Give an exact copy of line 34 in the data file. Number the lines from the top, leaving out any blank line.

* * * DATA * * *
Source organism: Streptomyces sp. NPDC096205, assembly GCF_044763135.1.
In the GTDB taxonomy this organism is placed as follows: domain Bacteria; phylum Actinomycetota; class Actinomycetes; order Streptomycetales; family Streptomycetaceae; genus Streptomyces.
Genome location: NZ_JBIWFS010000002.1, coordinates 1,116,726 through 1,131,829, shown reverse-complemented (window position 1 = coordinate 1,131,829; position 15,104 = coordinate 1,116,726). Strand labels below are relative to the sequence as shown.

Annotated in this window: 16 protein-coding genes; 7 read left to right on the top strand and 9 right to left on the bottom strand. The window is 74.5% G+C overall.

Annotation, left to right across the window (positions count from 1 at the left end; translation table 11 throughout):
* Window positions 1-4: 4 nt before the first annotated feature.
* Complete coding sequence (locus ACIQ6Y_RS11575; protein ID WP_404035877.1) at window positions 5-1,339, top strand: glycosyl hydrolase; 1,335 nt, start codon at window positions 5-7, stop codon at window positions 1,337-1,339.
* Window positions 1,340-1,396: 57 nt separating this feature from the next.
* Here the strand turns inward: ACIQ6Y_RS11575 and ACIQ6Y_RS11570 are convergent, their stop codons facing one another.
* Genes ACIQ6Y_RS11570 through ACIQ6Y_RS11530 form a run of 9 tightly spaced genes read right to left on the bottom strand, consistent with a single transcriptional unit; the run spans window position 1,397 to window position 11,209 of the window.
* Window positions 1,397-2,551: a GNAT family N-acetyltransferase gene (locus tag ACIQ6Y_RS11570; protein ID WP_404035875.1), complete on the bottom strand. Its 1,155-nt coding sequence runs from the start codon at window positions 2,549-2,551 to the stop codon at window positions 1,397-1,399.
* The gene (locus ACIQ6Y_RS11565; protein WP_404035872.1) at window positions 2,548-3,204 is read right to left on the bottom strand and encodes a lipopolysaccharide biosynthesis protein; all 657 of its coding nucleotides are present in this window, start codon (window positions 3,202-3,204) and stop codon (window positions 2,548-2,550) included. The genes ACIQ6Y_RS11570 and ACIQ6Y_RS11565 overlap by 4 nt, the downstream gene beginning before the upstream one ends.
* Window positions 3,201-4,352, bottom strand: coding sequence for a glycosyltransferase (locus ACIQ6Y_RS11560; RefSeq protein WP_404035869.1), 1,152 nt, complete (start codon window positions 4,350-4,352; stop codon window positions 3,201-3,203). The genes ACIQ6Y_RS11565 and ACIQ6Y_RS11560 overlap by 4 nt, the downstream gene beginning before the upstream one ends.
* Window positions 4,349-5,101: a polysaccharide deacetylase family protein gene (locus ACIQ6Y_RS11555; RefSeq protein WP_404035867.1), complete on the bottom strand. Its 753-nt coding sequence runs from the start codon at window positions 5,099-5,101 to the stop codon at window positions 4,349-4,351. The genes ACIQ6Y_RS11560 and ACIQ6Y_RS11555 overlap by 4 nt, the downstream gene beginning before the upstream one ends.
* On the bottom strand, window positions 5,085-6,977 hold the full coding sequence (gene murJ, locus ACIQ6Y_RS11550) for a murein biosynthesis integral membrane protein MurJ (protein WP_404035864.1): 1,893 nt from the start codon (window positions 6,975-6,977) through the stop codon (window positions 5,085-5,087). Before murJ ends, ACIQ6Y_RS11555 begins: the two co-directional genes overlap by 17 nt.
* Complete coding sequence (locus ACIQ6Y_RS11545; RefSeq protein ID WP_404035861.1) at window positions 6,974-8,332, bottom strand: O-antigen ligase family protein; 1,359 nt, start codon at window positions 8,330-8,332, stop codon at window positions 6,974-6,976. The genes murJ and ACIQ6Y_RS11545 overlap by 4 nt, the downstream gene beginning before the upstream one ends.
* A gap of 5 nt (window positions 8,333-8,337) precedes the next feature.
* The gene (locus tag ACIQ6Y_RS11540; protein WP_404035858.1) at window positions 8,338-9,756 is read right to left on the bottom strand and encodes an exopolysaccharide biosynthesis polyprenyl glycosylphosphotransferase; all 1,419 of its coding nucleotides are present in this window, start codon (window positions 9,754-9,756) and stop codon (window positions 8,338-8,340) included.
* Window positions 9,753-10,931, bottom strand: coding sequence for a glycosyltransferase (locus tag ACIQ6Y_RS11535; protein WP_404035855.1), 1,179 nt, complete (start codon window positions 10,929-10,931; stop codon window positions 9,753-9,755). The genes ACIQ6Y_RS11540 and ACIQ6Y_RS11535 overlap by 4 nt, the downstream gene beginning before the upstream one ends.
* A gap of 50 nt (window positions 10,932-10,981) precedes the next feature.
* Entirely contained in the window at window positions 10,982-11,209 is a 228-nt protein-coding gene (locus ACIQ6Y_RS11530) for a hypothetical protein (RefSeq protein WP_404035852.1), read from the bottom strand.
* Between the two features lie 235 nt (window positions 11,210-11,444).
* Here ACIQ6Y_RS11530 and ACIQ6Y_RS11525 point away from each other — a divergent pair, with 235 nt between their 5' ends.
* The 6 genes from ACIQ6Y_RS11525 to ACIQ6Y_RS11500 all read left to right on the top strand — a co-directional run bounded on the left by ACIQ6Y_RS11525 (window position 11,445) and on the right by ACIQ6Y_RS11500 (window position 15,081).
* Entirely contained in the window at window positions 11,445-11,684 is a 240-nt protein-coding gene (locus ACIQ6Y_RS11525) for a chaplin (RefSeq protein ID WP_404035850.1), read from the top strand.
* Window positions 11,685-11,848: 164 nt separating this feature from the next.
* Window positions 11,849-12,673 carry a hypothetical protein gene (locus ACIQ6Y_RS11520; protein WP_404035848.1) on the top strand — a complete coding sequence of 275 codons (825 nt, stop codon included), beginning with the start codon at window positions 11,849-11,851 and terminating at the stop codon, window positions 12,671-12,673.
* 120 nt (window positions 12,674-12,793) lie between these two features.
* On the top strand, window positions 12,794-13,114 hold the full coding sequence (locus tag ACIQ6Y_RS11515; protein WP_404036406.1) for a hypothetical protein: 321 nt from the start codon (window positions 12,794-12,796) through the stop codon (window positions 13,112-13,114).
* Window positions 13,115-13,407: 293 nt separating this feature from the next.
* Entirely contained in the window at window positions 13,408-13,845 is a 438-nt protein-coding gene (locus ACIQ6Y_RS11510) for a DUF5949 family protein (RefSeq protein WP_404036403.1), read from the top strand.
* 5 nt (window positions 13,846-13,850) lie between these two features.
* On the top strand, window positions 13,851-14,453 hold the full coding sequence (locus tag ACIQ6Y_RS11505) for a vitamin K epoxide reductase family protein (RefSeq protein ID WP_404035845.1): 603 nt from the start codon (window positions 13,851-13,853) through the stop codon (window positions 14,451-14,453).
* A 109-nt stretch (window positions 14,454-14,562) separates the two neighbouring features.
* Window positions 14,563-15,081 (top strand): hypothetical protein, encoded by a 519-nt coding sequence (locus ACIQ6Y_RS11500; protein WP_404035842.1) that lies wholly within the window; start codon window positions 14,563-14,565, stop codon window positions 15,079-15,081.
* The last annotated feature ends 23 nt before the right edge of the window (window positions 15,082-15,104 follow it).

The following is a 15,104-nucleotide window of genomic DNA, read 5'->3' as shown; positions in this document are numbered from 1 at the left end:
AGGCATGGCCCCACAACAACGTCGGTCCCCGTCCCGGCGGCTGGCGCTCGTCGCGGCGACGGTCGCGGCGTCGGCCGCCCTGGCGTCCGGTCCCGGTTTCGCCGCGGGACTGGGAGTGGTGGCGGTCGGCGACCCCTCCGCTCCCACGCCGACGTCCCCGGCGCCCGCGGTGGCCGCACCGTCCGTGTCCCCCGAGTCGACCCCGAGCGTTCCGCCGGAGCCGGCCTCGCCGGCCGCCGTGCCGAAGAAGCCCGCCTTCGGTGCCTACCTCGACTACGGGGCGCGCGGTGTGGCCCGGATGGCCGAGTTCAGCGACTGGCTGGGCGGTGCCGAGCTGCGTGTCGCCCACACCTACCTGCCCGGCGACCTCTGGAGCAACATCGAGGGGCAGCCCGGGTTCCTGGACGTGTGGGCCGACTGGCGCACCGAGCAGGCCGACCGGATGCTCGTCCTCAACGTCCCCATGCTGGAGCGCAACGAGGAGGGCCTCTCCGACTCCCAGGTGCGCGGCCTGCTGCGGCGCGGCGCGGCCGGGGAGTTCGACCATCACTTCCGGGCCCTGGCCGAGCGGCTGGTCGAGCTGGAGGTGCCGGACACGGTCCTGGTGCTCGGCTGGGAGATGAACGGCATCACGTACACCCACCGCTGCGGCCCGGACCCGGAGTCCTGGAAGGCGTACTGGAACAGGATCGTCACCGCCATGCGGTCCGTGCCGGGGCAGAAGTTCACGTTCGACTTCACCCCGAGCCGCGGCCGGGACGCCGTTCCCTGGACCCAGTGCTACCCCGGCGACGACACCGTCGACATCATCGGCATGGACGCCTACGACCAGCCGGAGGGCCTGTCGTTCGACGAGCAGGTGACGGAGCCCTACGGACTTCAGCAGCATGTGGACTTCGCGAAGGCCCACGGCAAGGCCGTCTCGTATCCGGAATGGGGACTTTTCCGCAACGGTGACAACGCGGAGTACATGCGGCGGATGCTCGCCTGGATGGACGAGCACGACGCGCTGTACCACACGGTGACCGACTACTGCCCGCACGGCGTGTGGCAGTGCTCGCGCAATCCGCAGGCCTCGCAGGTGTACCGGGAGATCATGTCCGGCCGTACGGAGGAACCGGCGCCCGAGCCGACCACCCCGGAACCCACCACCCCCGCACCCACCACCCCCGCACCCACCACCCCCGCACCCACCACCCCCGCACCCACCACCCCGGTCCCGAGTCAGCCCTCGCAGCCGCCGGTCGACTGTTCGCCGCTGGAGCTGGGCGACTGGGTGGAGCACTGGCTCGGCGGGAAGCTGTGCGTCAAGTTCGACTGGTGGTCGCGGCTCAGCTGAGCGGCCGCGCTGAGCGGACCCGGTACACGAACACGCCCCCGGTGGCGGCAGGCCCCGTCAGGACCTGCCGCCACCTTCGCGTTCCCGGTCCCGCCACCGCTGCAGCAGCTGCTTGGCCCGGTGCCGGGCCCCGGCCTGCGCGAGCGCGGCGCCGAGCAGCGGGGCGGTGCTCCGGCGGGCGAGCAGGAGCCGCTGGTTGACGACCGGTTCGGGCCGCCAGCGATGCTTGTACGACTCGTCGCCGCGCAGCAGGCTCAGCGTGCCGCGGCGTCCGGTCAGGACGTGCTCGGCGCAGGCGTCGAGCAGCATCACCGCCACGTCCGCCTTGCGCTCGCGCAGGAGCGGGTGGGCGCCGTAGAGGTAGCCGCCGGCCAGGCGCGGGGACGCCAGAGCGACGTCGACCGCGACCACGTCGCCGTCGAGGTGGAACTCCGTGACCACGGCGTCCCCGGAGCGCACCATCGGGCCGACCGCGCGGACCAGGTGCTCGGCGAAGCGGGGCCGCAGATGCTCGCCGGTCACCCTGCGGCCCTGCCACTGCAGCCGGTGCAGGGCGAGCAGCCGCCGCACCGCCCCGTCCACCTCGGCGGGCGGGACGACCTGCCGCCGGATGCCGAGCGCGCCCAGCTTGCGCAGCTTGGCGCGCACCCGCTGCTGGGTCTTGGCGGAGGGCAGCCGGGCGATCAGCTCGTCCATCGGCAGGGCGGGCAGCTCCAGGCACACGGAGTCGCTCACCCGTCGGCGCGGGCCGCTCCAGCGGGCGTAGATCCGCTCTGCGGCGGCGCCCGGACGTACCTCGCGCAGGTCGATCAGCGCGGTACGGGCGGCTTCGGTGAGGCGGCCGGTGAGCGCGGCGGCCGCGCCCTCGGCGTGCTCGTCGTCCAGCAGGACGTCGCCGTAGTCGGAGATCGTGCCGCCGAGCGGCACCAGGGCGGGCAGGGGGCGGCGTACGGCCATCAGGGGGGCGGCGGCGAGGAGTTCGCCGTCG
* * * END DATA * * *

* A 109-nt stretch (window positions 14,454-14,562) separates the two neighbouring features.